WARNING: THIS POST CONTAINS FOUL CONTENT.
It is no secret that civilizations have sprouted from areas surrounding bodies of water - a necessity for survival and for the maintenance of the body. In fact, the world’s first four civilizations were built around river systems: Mesopotamia was established along the Tigris and Euphrates; Egypt thrived upon the banks of the Nile; the Indus Valley Civilization grew fiercely along the Indus River; and the Shang Dynasty emerged on the banks of the Yellow River.
Apart from their stereotypical role of providing drinking water and sustenance for crops, rivers also played an essential role in sewage treatment during the Ancient Age. In fact, sanitary systems tell us a lot about the civilizations in which they were built. We are interested in what something as "insignificant" as a sanitary system could tell us about civilizations that built them.
Since sanitary systems were considered technologically advanced back in the day, the intricacy of their sanitary systems were directly correlated to the advancement of the civilizations themselves:
“Centres of civilisation, like Jerusalem, Athens, Rome and Carthage, arose to pre-eminence in sanitary matters, built sewers, constructed aqueducts and provided for the inhabitants magnificent baths the equal of which the world has never seen”
(J.J. Cosgrove, History of Sanitation).
In addition, the choice of funneling time and resources into the establishment of sanitary systems is also very telling of how these civilizations regarded concepts such as cleanliness and privacy, and how these "luxuries" were important to them as part of either social or religious practices.
Most notably, according to Nick De Pace (teacher of architecture at the Rhode Island School of Design), the Roman sewers for their unique and elaborate designs provide an important insight into "how and why Rome existed".
Therefore, we have chosen to delve deeper into the bowels of Ancient Rome:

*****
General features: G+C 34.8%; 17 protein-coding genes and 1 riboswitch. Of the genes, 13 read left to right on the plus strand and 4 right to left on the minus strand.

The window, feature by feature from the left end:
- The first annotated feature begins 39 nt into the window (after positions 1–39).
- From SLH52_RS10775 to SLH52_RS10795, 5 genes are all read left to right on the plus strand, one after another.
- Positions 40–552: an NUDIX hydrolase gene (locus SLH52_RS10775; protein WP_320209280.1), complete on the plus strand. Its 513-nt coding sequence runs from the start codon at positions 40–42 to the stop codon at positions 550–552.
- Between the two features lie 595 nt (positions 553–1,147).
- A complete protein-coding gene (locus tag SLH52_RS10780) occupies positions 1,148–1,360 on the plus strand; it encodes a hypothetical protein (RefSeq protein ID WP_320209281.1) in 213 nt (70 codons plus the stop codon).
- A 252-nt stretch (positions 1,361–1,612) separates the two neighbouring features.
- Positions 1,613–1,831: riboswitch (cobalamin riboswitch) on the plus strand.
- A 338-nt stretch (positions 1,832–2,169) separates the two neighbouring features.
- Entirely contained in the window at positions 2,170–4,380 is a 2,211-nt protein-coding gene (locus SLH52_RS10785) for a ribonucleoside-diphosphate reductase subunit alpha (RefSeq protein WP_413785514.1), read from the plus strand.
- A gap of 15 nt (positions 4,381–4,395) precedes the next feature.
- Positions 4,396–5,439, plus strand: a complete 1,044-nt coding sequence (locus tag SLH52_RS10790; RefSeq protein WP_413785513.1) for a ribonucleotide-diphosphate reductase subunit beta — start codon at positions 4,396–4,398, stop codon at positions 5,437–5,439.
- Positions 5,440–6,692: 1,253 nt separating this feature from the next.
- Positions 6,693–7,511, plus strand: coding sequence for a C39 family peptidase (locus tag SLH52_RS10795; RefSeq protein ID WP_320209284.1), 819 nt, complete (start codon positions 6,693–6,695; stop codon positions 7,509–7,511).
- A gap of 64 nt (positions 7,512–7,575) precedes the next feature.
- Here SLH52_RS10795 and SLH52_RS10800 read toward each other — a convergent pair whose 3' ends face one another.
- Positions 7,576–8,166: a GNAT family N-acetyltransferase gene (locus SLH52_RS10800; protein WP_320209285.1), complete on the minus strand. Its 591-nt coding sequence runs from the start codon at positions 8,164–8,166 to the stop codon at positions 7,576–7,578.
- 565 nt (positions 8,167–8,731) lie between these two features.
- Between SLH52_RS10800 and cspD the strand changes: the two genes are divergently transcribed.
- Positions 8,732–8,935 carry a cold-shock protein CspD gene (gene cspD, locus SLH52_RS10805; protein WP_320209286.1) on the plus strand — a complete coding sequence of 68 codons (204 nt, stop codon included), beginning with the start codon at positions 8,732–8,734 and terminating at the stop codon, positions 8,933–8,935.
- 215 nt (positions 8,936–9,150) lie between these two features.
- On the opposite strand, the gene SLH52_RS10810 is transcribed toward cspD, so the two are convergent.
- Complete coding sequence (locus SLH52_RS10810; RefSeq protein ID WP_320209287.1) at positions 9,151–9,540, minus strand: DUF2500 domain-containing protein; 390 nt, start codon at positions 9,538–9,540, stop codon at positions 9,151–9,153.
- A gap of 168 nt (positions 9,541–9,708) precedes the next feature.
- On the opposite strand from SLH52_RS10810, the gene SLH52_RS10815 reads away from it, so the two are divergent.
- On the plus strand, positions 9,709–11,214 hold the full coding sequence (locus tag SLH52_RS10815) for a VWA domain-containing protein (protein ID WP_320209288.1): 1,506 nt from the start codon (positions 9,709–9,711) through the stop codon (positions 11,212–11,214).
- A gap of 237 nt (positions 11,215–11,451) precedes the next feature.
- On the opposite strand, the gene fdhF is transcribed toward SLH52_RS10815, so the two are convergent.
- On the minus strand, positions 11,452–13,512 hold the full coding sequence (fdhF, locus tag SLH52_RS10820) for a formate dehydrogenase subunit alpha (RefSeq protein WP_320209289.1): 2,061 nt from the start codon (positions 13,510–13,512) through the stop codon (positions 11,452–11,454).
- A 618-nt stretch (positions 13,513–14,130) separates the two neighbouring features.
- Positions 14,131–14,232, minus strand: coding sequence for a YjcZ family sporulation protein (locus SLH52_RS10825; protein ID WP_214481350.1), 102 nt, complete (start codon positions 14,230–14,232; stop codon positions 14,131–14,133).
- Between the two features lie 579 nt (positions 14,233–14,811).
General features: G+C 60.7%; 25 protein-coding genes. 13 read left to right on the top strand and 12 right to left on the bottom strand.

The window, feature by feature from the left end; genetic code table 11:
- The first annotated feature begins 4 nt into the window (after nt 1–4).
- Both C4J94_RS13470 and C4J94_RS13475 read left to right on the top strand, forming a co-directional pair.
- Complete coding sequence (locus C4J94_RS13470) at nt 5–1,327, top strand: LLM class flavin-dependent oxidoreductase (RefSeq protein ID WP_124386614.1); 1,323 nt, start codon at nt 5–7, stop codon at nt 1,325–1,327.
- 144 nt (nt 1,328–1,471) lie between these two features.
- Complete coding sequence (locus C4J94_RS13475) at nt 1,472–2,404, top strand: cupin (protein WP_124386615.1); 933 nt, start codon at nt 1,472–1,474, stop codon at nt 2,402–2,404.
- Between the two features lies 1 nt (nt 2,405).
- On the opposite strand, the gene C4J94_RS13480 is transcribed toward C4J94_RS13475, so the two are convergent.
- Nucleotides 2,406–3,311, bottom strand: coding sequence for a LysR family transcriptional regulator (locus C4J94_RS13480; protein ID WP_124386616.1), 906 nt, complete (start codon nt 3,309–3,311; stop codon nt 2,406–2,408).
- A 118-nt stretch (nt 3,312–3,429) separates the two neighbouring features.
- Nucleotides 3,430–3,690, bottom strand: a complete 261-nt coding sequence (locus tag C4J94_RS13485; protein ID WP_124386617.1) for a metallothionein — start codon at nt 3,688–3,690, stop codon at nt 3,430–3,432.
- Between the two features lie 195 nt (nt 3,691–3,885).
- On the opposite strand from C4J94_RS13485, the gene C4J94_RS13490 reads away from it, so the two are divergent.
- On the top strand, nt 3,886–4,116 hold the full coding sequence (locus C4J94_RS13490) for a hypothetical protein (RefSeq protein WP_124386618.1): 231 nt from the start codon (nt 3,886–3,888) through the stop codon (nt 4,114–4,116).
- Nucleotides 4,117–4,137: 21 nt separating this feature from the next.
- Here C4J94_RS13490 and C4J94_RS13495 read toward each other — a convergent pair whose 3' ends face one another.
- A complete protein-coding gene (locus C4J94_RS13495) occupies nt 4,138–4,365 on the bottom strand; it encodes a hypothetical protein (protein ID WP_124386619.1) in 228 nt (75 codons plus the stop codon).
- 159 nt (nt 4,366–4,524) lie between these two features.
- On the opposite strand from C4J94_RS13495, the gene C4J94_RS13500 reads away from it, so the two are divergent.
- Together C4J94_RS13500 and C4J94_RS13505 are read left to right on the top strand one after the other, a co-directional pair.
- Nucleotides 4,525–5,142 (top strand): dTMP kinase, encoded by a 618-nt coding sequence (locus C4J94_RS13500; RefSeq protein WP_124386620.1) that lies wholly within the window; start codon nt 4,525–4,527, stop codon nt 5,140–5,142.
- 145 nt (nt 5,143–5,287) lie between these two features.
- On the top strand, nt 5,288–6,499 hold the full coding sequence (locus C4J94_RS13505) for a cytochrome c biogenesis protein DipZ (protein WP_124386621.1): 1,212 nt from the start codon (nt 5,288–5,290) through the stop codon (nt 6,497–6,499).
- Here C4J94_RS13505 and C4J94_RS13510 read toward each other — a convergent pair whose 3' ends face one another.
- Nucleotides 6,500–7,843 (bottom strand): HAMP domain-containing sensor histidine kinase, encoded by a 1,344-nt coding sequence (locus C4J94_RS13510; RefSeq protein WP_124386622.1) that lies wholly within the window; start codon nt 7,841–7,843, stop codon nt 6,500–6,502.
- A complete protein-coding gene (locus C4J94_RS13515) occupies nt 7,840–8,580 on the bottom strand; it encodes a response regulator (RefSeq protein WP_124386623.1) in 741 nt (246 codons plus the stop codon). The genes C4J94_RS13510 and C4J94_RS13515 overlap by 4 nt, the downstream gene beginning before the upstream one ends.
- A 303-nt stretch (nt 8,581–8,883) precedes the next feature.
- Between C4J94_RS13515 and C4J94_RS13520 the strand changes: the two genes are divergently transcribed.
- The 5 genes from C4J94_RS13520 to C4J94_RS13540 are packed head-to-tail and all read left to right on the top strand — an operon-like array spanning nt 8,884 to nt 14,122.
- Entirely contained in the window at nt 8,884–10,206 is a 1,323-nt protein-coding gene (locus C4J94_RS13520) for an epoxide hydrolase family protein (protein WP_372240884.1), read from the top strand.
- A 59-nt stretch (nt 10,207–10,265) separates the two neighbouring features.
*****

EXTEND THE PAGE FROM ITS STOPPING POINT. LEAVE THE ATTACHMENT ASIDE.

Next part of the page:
Before we begin, we would like to point out Rome's place in the timeline of toilets and sanitation (image on the left). Note that the Romans were not the first ones to have discovered the joys of sanitation, nor were they the first to associate cleanliness with a kind of spiritual purity or "holiness".
It is also interesting to note how the perception of toilets (and the activities associated with them) has changed over time. From open defecation to public latrines and baths to private toilets, humankind has become increasingly self-conscious about their bowel movements.
The current state of our sanitary system and the way our toilets are designed are also very telling of our modern-day preferences: today, public toilets in some parts of the world go so far as to provide a push-button that imitates the sound of flushing – because there is no way we are giving away what we could possibly be up to by carelessly allowing sounds to escape the cubicle. If historians 1000 years from now looked back at our public toilets, they would probably think that we were clean freaks who cared too much about what complete strangers thought about us.
In the same way, the sanitary system and toilets of Ancient Rome tell us very weird and interesting habits of the Roman people.
We also need to clarify some terms:
Although the drainage system is closely related to the sewage system, they are slightly different in that they carry different matter around.
Also, when we say “sanitation”, we refer to cleanliness with respect to the world around us. On the other hand, when we say “hygiene”, we refer to steps we, as individuals, take to maintain the cleanliness of our bodies. The focus of our blog post will be on the former instead of the latter. Read more about the difference between sanitation and hygiene here.